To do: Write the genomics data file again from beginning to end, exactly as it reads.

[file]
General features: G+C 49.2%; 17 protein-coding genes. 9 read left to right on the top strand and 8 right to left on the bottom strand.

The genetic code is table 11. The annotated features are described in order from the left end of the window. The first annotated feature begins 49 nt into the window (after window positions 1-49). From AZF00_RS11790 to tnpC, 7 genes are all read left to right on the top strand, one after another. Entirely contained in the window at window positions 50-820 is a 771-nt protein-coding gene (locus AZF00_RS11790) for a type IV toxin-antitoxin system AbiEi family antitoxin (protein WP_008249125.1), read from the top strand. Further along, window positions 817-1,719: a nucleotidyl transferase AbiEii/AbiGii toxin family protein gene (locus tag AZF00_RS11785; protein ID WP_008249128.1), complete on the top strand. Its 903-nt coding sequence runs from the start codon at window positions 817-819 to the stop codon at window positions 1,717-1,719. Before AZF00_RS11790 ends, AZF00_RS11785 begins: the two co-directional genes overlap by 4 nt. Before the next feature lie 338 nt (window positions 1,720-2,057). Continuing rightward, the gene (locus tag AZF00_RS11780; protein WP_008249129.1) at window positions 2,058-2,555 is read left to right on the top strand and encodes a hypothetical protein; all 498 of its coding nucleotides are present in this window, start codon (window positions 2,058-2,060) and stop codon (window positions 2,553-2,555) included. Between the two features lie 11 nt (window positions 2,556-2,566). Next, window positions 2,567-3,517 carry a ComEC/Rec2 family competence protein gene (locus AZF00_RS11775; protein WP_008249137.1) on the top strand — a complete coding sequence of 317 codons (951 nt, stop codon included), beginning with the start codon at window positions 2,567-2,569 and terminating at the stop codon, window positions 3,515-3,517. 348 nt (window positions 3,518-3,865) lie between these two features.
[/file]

General features: G+C 49.2%; 17 protein-coding genes. 9 read left to right on the top strand and 8 right to left on the bottom strand.

The genetic code is table 11. The annotated features are described in order from the left end of the window. The first annotated feature begins 49 nt into the window (after window positions 1-49). From AZF00_RS11790 to tnpC, 7 genes are all read left to right on the top strand, one after another. Entirely contained in the window at window positions 50-820 is a 771-nt protein-coding gene (locus AZF00_RS11790) for a type IV toxin-antitoxin system AbiEi family antitoxin (protein WP_008249125.1), read from the top strand. Further along, window positions 817-1,719: a nucleotidyl transferase AbiEii/AbiGii toxin family protein gene (locus tag AZF00_RS11785; protein ID WP_008249128.1), complete on the top strand. Its 903-nt coding sequence runs from the start codon at window positions 817-819 to the stop codon at window positions 1,717-1,719. Before AZF00_RS11790 ends, AZF00_RS11785 begins: the two co-directional genes overlap by 4 nt. Before the next feature lie 338 nt (window positions 1,720-2,057). Continuing rightward, the gene (locus tag AZF00_RS11780; protein WP_008249129.1) at window positions 2,058-2,555 is read left to right on the top strand and encodes a hypothetical protein; all 498 of its coding nucleotides are present in this window, start codon (window positions 2,058-2,060) and stop codon (window positions 2,553-2,555) included. Between the two features lie 11 nt (window positions 2,556-2,566). Next, window positions 2,567-3,517 carry a ComEC/Rec2 family competence protein gene (locus AZF00_RS11775; protein WP_008249137.1) on the top strand — a complete coding sequence of 317 codons (951 nt, stop codon included), beginning with the start codon at window positions 2,567-2,569 and terminating at the stop codon, window positions 3,515-3,517. 348 nt (window positions 3,518-3,865) lie between these two features.